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Follow up hearing discusses recent cyclist deaths in capital, but commentator says MPs 'ill-informed and out of touch'...

Poor quality infrastructure and bad driving are the main threats to cyclist safety in London, London Cycling Campaign chief executive Ashok Sinha has told the House of Commons Transport Committee.

MPs heard evidence from a number of parties on cycling safety in a follow up session in the House of Commons yesterday, after a spate of cyclist deaths.

Mr Sinha told the two-hour sitting of the committee: "There are places and times in London when you are not protected as well as you should be (as a cyclist) and you are at risk.

"I would say to cyclists, 'Yes, keep cycling in London, but there are dangers in places and particular circumstances'."

He told the committee that there was not a ‘war’ between cyclists and motorists, adding “A lot of people are very concerned. I hope people are not put off cycling.”

Metropolitan Police Commander Dave Martin also spoke, and agreed with Mr Sinha’s comments.

He said: “I would not describe it as a war. But there have been things that have caused great concern.

"People are going through red lights - both cyclists and motorists. And motorists are still using mobile phones at the wheel."

He told the committee that the police crackdown on road safety behaviour was not unfairly targeted at cyclists.

But Katja Leyendecker, the Newcastle Cycling Campaign chairman, said that if there was no war, there was "certainly a battlefield out there".

Val Shawcross, Chair of the London Assembly Transport Committee noted that it was mainly ‘fit young men’ cycling in the capital, despite infrastructure improvements like the cycle superhighways, which she said had been a “long learning process”.

Meanwhile David Davies, executive director of the Parliamentary Advisory Counsel for Transport Safety, said cycling was as safe as walking, and that pedestrian deaths did not get the same publicity.

He said: "In London and across the UK as a whole there are considerably more pedestrians, considerably more motorcyclists and vehicle occupants as well who die, so the number of cyclists deaths, although it has had huge attention, is quite a small minority.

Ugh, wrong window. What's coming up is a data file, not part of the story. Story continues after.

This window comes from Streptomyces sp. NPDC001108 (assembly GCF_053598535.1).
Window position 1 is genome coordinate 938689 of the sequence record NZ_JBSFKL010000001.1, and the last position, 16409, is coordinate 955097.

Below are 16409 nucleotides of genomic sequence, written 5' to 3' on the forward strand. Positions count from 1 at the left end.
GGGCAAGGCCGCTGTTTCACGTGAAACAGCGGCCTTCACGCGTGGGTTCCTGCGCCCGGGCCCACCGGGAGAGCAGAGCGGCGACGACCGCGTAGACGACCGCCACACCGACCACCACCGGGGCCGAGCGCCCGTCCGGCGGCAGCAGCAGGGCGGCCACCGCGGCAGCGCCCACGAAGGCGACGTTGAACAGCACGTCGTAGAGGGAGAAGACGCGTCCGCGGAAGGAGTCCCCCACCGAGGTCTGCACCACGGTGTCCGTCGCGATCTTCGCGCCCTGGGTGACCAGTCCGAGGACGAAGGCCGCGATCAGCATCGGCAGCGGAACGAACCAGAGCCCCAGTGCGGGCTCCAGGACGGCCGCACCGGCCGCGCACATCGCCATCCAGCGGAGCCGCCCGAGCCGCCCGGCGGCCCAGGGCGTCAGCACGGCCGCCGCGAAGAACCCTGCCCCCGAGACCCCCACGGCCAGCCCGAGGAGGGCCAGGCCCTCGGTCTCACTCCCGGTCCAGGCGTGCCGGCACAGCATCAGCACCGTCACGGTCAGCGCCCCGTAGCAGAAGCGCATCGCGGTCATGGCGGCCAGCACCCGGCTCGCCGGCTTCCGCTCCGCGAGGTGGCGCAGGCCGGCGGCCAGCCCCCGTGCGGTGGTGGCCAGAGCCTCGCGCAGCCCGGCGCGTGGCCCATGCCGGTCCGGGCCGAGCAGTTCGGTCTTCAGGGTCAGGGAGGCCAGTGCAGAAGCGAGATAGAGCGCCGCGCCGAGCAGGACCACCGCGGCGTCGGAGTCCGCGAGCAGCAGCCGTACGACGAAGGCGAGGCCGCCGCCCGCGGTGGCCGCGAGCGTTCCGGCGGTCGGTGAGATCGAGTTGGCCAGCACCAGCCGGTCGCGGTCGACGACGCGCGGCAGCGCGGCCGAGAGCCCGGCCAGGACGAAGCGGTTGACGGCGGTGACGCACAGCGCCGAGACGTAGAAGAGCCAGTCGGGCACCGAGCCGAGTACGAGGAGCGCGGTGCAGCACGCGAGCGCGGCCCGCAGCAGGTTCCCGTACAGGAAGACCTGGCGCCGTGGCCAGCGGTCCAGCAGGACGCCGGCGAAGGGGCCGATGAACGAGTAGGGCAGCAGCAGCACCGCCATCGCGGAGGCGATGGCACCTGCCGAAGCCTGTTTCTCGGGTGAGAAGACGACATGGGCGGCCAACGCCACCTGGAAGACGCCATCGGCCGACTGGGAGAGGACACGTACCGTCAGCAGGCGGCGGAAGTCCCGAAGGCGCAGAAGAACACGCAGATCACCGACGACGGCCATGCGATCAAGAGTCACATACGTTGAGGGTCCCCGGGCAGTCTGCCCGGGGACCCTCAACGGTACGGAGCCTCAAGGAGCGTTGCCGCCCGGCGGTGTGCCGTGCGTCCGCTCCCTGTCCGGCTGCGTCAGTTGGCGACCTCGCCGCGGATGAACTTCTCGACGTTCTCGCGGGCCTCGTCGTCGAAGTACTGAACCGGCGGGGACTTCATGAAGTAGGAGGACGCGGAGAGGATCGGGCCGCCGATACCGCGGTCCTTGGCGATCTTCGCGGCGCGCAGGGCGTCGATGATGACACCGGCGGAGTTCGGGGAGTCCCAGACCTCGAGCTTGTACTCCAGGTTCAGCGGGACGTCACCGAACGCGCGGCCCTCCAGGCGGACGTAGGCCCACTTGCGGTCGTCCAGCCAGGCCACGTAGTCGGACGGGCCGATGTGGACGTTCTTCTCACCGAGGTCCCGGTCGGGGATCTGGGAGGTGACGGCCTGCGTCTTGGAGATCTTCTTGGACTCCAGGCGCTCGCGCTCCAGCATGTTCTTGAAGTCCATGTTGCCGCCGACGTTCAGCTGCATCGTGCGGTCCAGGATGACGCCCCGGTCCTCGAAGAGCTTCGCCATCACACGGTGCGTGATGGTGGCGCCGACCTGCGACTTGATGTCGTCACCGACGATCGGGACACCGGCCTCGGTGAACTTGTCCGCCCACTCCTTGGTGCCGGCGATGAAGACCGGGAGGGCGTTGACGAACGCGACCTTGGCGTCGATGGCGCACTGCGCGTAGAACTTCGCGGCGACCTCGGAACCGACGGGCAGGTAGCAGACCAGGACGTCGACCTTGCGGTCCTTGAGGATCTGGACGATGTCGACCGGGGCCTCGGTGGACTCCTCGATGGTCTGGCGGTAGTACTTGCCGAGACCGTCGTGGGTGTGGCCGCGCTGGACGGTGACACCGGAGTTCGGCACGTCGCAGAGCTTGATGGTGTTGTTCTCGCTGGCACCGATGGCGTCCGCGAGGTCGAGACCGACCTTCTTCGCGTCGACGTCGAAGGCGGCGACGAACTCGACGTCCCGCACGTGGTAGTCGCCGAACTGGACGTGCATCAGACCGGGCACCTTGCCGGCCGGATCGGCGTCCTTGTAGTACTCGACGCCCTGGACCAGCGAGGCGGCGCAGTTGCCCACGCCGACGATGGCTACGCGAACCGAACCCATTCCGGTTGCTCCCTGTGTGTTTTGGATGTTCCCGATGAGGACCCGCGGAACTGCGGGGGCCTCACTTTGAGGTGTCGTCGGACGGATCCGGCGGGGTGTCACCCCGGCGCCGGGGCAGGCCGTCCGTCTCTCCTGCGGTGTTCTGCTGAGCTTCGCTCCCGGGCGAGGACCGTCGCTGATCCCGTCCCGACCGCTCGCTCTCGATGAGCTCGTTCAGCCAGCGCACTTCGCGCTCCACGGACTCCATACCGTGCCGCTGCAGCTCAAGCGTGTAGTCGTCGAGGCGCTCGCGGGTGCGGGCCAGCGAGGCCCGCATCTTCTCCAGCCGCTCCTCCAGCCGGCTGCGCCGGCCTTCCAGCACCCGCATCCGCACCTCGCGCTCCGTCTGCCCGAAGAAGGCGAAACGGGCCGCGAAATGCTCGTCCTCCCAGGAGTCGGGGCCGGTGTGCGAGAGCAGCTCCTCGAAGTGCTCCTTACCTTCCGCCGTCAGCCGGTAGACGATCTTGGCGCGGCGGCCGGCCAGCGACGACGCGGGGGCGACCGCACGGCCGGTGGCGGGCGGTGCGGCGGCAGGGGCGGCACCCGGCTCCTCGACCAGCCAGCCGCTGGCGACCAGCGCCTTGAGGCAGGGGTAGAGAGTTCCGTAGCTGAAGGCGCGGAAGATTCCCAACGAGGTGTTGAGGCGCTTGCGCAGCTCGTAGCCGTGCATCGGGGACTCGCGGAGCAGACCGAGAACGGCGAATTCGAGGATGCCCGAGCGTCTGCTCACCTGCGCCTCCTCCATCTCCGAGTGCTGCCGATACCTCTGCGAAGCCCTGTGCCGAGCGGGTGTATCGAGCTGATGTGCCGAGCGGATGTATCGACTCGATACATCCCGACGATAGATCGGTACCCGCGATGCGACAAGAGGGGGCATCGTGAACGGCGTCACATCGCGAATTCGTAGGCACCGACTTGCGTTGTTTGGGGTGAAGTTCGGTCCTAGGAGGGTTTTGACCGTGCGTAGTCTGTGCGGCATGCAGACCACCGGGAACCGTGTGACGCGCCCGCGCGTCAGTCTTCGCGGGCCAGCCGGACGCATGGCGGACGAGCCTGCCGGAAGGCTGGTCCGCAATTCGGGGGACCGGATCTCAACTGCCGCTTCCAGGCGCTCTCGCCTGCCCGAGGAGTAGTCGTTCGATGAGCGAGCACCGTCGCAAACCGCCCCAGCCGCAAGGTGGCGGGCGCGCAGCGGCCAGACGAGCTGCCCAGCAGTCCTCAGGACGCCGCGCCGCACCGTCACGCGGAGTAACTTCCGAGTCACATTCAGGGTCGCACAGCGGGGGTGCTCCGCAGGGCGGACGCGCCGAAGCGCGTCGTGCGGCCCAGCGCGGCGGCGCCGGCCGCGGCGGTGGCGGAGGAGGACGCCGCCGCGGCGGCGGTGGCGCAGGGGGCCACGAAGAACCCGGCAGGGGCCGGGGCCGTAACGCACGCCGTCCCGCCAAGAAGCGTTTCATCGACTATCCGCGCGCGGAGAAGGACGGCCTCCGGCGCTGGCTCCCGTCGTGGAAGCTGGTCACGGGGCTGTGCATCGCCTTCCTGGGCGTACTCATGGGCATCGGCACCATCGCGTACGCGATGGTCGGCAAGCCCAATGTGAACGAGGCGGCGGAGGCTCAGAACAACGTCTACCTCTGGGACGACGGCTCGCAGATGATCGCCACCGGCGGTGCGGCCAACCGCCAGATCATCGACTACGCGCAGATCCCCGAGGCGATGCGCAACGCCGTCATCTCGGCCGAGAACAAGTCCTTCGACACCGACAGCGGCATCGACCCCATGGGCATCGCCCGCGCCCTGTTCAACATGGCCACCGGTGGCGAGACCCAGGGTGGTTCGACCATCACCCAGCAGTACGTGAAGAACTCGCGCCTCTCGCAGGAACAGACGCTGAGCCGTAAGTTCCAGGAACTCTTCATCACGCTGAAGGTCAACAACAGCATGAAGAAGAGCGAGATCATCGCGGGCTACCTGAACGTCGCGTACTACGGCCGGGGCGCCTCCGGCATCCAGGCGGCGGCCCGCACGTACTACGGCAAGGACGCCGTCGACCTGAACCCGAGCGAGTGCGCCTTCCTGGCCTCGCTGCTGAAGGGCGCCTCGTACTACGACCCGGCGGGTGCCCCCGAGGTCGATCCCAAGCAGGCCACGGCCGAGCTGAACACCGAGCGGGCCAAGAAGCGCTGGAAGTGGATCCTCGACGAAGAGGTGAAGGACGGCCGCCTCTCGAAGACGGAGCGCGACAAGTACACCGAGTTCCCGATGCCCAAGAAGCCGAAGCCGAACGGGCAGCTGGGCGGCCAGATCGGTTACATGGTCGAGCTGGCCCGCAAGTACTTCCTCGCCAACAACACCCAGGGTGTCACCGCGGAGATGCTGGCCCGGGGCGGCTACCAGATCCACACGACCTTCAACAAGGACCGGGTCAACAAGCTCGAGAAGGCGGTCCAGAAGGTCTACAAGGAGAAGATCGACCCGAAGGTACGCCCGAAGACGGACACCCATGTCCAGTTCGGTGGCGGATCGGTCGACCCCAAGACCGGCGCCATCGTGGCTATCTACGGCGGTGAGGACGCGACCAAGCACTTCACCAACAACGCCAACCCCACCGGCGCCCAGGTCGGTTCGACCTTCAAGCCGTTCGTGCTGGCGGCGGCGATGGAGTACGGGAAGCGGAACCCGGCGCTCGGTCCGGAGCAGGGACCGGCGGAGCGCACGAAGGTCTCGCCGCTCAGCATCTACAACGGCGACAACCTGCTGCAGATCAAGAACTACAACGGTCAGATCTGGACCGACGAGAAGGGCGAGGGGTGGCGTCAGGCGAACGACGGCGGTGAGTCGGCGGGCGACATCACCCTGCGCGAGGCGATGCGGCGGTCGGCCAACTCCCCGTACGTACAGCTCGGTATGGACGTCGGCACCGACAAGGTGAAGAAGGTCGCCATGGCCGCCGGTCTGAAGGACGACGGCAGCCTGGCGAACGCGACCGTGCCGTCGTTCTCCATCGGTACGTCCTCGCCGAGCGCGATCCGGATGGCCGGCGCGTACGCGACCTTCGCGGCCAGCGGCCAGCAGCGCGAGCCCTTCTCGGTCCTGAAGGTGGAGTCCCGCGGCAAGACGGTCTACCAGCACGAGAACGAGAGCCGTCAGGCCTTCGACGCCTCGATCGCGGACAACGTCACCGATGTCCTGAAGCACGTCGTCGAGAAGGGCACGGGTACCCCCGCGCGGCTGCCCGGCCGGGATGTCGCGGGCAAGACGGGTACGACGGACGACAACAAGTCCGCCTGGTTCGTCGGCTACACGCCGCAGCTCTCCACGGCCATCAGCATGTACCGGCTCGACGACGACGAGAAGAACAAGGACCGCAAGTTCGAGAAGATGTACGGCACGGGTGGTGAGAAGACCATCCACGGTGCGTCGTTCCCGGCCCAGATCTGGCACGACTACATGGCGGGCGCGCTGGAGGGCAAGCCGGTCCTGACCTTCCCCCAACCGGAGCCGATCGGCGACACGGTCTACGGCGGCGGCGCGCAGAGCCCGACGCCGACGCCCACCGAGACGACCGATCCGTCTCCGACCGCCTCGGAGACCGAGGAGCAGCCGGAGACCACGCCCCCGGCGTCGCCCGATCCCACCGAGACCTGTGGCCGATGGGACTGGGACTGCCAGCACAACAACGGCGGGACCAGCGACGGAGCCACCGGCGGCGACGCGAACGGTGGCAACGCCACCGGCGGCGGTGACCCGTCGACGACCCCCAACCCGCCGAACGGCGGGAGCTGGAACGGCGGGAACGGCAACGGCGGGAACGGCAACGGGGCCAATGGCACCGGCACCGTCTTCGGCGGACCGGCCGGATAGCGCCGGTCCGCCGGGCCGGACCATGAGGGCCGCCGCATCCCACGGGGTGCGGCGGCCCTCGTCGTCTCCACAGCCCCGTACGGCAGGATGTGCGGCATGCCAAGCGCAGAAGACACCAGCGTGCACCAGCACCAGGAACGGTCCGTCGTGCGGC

"It is very welcome that cycling is getting this safety attention but in some ways it is a shame every time a pedestrian is run over in London it doesn't merit similar attention."

Asked how safe it is to cycle in the capital, he added: "If you measure it in terms of casualties per mile travelled, then walking and cycling[are] broadly comparable which perhaps suggests walking is not as safe as some people think it might be."

Some commentators were disheartened at the quality of the inquiry, with the Guardian’s Peter Walker writing that the Tory MP Martin Vickers, “asked – and he was being entirely serious – if the panel felt cyclists should "contribute" financially to the upkeep of roads.

“Yes, that's right. The "road tax" question, the litmus test for someone who not only doesn't understand the very basics about cycling policy but hasn't the barest minimum of intellectual curiosity about it. Silly enough in a pub conversation.

"For an MP, let alone an MP on the transport select committee, let alone an MP on the transport select committee discussing cycling, it's unforgivable.”

In a tweet, he described the committee as “Ill-informed, silly and out of touch.”

Robert Goodwill MP, the cycling minister will also give evidence on cycling safety at 5.50pm tomorrow.
 

After an unpromising start, having to be bribed by her parents to learn to ride without stabilisers, Sarah became rather keener on cycling in her university years, and was eventually persuaded to upgrade to proper road cycling by the prospect of a shiny red Italian bike, which she promptly destroyed by trapping a pair of knickers in the rear derailleur. Sarah writes about about cycling every weekend on road.cc.

12 comments

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oliverjames [53 posts] 2 years ago
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“Ill-informed, silly and out of touch.” well I never.

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OldRidgeback [2592 posts] 2 years ago
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So we've at least one member of the House of Commons Transport Committe who doesn't understand how funding for road infrastructure is sourced. That is appalling.

One of the reasons Winston Churchill gave for abolishing road tax in 1937 was because he believed people paying it would feel they have a right to use the roads. And still this fallacy continues, even amongst those who have responsbility for the transport network.

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unsliced [16 posts] 2 years ago
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There's the quote that's almost a cliché that